Sunday, October 17, 2010

Book Review – Children of Dune

In an earlier post I mentioned I was not enjoying Children of Dune, the third in Frank Herbert's Dune trilogy. Only 40 percent into it at that time, I was determined to finish it and hope either it got better or I came to like the style. I finished it today, and here's the report: it didn't, and I didn't.

Dune, the original of the series, was a challenge due to its length and the large number of terms to learn. Dune Messiah was difficult due to introduction of situation that were never fully explained, as well as for some back story left out that would have been helpful. Children of Dune was difficult because of the seemingly unending internal thoughts/monologue and the under-explained "Golden Path" that is the obsession of Leto Atreides, child heir apparent to rule the empire.

I've no doubt that Frank Herbert knew exactly what he meant with all of the strange statements made by the various characters, but none of them did to me. Characters frequently interrupted the others during dialog, and the partial statements made no sense. Here's a couple of examples.

But a coward, even a coward, might die bravely with nothing but a gesture. Where was that gesture which could make him whole once more? How could he awaken from trance and vision into the universe which Gurney demanded? Without that turning, without an awakening from aimless visions, he knew he could die in a prison of his own choosing.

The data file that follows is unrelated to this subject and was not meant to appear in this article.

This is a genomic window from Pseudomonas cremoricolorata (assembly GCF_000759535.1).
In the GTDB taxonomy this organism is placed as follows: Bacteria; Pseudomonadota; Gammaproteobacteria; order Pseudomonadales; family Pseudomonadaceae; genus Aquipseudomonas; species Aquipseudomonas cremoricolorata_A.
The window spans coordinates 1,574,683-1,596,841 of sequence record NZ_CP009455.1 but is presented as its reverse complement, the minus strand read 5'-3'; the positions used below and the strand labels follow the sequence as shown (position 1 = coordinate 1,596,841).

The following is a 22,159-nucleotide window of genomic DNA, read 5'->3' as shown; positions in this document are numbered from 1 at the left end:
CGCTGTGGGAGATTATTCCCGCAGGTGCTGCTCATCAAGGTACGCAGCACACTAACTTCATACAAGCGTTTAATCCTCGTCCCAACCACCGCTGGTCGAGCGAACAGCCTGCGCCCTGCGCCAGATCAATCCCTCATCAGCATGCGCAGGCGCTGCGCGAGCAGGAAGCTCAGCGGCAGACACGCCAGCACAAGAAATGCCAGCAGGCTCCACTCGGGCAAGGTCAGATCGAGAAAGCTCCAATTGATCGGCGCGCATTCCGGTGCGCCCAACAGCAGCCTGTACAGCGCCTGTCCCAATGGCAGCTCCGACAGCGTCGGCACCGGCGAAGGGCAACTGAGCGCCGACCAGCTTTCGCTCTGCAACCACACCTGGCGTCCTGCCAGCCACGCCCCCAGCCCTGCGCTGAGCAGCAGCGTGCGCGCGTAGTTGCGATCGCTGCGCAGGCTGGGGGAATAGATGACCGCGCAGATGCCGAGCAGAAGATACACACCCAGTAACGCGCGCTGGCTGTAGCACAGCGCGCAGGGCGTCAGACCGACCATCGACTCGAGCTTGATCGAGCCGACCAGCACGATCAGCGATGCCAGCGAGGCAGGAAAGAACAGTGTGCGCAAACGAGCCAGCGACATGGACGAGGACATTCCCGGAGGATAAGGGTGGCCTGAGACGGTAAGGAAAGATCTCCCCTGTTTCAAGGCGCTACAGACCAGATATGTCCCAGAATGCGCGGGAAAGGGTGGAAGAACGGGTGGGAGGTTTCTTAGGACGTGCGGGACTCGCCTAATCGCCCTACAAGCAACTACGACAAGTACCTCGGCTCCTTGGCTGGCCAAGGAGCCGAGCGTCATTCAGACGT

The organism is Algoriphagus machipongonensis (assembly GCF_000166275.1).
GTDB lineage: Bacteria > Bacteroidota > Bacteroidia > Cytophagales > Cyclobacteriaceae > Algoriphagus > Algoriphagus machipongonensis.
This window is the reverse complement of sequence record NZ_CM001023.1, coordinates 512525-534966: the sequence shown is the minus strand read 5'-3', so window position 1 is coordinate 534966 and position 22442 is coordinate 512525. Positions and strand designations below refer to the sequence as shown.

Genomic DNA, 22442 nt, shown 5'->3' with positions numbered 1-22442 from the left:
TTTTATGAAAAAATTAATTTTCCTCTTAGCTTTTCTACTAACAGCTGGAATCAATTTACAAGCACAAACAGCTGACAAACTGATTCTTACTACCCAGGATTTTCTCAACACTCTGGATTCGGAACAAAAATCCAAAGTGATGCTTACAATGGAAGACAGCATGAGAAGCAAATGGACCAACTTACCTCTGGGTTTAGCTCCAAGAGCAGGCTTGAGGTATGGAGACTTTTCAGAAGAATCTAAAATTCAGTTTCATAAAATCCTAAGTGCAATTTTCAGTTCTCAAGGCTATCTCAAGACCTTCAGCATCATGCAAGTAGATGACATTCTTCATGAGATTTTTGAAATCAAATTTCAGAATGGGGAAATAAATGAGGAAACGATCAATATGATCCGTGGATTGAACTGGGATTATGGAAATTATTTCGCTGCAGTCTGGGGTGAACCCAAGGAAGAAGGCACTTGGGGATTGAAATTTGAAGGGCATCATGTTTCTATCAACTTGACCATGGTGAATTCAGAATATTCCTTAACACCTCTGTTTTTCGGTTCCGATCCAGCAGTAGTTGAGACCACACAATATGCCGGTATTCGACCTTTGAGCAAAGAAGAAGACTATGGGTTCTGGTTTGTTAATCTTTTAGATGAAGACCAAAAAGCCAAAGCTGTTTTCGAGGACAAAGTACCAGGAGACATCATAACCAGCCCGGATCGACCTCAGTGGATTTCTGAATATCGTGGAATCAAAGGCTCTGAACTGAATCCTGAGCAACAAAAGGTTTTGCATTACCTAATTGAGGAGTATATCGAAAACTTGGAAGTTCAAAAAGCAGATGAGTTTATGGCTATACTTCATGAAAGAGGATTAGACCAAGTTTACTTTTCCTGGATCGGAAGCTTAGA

His vision-shrouded eyes saw her as a creature out of humankind's Terranic past: dark hair and pale skin, deep sockets which gave her blue-in-blue eyes a greenish cast. She possessed a small nose and a wide mouth above a sharp chin. And she was a living signal to him that the Bene Gessirit plan was known—or suspected—here in Jacurutu. So they hoped to revive Pharaonic Imperialism through him, did they?

The lack of context will make it difficult to appreciate these passages. They are representative of so much of the book. Lots of terms to understand. Lots of thoughts to process. Incomplete inferences to things you will never fully understand because they are never fully explained.

I could go on, but I think you will understand: I didn't like the book. I won't get rid of it. I'll keep it so that I have the complete trilogy in hand. But I can't recommend it. I'm sure Dune trilogy fans will regard this as sacrilege. But that's my honest opinion.

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